A cadet view on the Junior Leaders course

CWO Chubb from 211 (Newbury) squadron recently completed the Junior Leaders courses run by HQAC and has provided an account of her experience on the course. Remember that the next Junior Leaders course is available to apply for if you meet the requirements so speak to squadron staff to get more information.

Test Phase

“All the training, practice and evaluation led to this moment. You’d think most people would be excited the end was in sight however I was thinking I am about to embark on the hardest week of my life by choice. I was not wrong. Covering many kilometres day and night along with the miniscule amount of sleep. Even the sleep we did get was all too often interrupted for the duty of stag. Every Junior Leader was given a minimum of one lead as section commander and one 2IC and for the rest of the week we played the role of a hardworking subordinate. As a section commander we had to extract needed information from the squadron commander’s orders and create our own. With the aid of a model made by our 2IC we delivered the orders to our section consisting of a plan the team had to execute. Throughout the week we orchestrated section and sqn level ambushes, clearance patrols, recce patrols, fighting patrols and my personal favourite missions were taking two forward operating bases from the enemy. These squadron level operations were amazing, fighting in built up areas to take compounds and houses. The level of noise was huge with each section having different individual missions yet the command and control from the Sqn Cdr was inspiration. Being section commander you had ultimate responsibility for the welfare of your guys, and girls, but also the responsibility to fulfil the mission. Enthusiasm, command, control and instilling determination in your team were just 4 ways to do this.

I found section 2IC the hardest. Not only did you have to sort all your own admin out you had to sort everyone else’s out. That consisted of weapons cleaned, water bottles filled, webbing prepared, scoff eaten and cam cream applied. The phrase ‘if they still like you your not doing your job properly’ stuck with me and soon learnt the truth in it. Model making sounds fun in practice but when everyone else is all cosy sleeping in their bag and your out on the ground for an hour making a model using string, grass, labels and a junior leaders best friend; chalk, its a different story.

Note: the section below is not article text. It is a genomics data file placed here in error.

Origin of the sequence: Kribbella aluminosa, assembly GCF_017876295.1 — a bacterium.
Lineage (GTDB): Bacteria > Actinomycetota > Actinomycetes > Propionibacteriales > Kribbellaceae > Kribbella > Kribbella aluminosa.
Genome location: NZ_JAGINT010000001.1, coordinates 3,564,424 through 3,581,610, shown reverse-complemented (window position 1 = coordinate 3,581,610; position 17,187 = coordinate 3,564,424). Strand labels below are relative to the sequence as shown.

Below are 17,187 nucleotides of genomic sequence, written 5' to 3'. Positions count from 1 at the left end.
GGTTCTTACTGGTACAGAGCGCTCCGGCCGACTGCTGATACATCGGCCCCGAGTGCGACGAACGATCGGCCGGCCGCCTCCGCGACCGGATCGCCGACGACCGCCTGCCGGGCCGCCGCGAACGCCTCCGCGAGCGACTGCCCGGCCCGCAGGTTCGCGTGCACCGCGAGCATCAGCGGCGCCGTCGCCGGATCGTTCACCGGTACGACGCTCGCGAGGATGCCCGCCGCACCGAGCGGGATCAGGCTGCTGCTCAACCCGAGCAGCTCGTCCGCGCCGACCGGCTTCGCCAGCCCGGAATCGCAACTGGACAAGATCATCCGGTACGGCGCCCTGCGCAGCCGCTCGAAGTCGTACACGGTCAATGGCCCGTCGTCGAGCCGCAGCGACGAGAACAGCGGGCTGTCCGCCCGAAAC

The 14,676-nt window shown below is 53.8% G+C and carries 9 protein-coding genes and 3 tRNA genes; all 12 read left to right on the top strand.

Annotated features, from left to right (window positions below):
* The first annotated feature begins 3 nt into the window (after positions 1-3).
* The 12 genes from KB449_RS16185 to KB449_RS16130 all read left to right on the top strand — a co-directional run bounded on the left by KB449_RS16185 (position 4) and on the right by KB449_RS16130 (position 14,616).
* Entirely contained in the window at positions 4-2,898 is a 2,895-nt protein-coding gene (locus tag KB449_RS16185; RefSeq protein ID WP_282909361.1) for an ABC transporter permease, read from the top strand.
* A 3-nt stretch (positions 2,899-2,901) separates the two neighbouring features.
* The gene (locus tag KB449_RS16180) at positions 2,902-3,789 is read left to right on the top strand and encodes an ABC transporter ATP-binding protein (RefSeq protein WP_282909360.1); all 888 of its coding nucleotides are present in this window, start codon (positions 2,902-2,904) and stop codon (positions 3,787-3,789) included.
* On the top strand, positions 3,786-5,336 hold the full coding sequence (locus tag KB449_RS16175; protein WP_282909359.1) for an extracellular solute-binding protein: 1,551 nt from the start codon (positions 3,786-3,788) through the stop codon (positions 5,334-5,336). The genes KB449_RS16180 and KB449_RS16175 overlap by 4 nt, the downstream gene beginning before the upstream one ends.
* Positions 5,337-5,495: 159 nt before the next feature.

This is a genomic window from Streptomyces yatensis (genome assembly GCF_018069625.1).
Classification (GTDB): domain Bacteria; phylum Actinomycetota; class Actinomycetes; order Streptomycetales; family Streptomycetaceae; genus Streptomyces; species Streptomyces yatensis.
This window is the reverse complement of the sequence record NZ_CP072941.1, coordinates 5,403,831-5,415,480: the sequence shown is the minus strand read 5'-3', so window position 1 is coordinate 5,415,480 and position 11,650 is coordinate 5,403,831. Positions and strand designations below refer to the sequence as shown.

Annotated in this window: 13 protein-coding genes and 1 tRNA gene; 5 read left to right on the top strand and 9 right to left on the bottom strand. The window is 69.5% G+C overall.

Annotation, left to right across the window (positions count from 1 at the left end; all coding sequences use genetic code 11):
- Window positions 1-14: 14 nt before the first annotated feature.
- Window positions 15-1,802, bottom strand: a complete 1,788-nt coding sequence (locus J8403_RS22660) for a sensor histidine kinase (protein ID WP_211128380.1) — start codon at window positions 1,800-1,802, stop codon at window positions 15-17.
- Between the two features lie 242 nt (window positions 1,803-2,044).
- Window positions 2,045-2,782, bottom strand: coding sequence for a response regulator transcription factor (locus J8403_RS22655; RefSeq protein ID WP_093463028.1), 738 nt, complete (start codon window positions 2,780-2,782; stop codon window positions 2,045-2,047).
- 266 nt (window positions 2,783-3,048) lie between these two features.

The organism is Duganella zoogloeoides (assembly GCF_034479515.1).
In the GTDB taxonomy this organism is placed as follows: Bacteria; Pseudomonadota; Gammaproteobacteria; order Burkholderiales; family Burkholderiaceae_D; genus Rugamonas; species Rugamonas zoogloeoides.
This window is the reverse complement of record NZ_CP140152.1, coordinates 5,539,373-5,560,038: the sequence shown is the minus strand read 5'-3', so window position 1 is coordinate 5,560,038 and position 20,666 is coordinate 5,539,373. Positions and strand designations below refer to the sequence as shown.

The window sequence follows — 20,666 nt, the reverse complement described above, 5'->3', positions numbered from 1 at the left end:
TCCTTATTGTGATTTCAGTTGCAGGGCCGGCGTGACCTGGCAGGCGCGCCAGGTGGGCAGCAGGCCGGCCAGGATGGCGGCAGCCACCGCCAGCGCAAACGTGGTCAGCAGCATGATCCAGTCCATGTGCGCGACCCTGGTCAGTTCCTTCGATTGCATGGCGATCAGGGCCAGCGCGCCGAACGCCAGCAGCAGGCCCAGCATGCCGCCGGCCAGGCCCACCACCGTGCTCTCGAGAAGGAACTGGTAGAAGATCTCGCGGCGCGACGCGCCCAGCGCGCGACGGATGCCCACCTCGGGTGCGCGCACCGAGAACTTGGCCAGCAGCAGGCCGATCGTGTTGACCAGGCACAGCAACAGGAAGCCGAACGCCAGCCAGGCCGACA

One thing that really did shine through was even though this was a leadership course I believe teamwork was the most important aspect of the week. We all had to work for each other. When someone was feeling down or wanting to give up it was up to us to pick them up as no doubt later in the week we would be the ones contemplating quitting. It’s surprising how much a crème egg can boost the morale.

For me fitness was the hardest aspect of junior leaders. Transferring from the RAF fitness test, which I passed on each occasion, to the applied fitness in the field was a shock to the system. Running with webbing, rifle, boots and even a helmet required a lot more training and running in my spare time but one the benefitted me greatly on test phase.

For me this course allowed me to test my leadership under immense pressure. Making decisions quickly and communicating QBOs or fire control orders was testing but beyond fun. Telling my body to carry on fighting even though my feet were throbbing and my legs about to collapse was a huge test of mental strength and I think coming out of this course I am a stronger person because of it.

Handing in that application in summer was the best decision so far in my life. I have an experience I will remember forever and friends for life. It sounds cheesy but it’s true!

Graduation Dinner & Awards

A three course meal featuring steak as its main course was bliss after a week of rat pack food!

The evening in the officer’s mess at RAF Honington was a real tribute and great ending to JL 15 and one I will remember forever.”